When Bay Street was looking to Ottawa to provide a budget that would allow for a growth within the economy. They were looking for plans that would incentivize individuals within Canada to go out and to begin engaging in business. For the purposes of growing our economy. When you just take taxes from one institution, in order to spend money elsewhere on some other institution, you're not actually growing the economy, there is nothing that is being added to our country. And so Bay Street as they're looking at this, they may see a budget that is fiscally and financially prudent in terms of not doing much to exacerbate the debt to GDP ratio. But Bay Street is quite correct in saying, You know what we asked for you to provide a budget that will allow for growth within our economy that would allow for an increase in the GDP of our nation. And what we got was more of just the same old same old tax and spend. All of this brings us back of course to the promise of Jesus, the promise of Scripture regarding the coming worldwide King, who indeed would bring blessing when he arrives.
The prophet Isaiah tells us in Isaiah chapter nine verses six to seven, For unto us a child is born unto To us, a son has given, indeed God sent His Son into this world. And with the arrival of Jesus Christ, there was infinite value added to humanity. The promise comes that the government shall be upon his shoulder, and his name shall be called Wonderful Counselor, Mighty God, Everlasting Father, the Prince of Peace. But it is the second part of this passage, which is particularly inspiring. The prophet Isaiah says, Of the increase of His government, and of peace, there will be no end. And on the throne of David and over his kingdom, He will reign to establish it and to uphold it with justice, and with righteousness. From this time forth, and forevermore. The zeal of the LORD of hosts will do this. When we think of the increase of government. When we think of the increase of anything pertaining to the government, we tend to regard that news with suspicion if not outright dread. However, when Jesus rules, when he sits on the throne, he brings only blessing. He brings only prosperity, and he brings true peace, as the promise is that there will be an increase of his government of his government, there will also be an increase of peace. And so we say we welcome you here, Lord Jesus, come quickly.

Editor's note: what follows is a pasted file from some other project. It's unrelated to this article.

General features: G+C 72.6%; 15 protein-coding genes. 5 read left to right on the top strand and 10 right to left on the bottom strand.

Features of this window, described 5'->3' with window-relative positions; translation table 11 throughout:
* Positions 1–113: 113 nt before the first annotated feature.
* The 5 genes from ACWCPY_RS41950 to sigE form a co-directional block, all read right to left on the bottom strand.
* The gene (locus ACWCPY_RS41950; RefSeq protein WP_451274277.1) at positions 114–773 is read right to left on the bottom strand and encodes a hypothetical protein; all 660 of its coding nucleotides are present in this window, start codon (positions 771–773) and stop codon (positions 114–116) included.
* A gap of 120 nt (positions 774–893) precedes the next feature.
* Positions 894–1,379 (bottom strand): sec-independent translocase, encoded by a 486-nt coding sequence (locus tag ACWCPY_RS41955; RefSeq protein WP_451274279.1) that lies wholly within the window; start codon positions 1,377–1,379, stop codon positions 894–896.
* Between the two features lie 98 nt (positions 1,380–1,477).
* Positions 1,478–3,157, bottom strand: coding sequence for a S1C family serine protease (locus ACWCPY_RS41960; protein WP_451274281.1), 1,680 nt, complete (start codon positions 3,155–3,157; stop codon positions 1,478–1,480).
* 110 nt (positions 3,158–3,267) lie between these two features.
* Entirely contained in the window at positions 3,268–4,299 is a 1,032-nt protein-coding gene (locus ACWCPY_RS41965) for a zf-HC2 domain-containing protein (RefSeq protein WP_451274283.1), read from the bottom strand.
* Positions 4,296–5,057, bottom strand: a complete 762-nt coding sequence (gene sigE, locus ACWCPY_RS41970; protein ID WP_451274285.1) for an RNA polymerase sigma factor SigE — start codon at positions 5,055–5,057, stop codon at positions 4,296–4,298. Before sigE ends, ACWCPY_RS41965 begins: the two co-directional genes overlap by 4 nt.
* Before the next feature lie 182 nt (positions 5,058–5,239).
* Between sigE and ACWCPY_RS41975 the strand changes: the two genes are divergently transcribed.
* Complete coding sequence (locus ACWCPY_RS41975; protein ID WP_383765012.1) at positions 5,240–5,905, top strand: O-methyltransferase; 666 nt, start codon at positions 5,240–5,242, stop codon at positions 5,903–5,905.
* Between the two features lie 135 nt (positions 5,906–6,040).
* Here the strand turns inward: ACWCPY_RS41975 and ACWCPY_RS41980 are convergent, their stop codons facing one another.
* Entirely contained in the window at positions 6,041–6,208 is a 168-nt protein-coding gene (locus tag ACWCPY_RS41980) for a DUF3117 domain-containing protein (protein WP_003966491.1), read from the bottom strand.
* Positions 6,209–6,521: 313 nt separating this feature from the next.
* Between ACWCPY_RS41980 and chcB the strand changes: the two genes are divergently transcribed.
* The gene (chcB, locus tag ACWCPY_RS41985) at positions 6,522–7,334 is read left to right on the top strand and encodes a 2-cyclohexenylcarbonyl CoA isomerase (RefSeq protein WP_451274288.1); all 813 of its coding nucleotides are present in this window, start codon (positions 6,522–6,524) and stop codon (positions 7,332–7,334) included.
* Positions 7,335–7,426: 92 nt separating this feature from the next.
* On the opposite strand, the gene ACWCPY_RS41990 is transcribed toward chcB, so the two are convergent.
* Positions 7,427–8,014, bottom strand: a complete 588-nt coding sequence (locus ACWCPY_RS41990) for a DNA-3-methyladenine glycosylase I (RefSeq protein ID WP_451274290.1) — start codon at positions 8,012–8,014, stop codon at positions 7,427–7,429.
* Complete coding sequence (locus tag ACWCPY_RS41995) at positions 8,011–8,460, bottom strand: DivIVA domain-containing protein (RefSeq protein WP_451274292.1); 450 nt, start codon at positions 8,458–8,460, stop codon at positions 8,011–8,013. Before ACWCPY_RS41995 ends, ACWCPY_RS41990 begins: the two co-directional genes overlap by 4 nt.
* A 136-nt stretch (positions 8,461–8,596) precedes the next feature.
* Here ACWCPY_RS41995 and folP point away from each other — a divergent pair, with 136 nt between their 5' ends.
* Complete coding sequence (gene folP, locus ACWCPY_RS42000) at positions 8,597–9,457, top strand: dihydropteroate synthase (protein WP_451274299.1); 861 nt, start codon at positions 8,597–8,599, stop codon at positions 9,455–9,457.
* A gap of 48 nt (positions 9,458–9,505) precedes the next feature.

Thanks for listening to the observer. I'm Joshua Claycamp. You can follow me on Twitter by going to twitter.com forward slash Joshua Claycamp. The observer is a ministry of First Baptist Church where Christians seek to discern the news differently. For more information on First Baptist Church, just go to first Baptist Kamloops dot O R G or for more information on first Baptist classical Academy. Just go to first Baptist gospel dot o RG I'll see you again on Monday for more of the observer.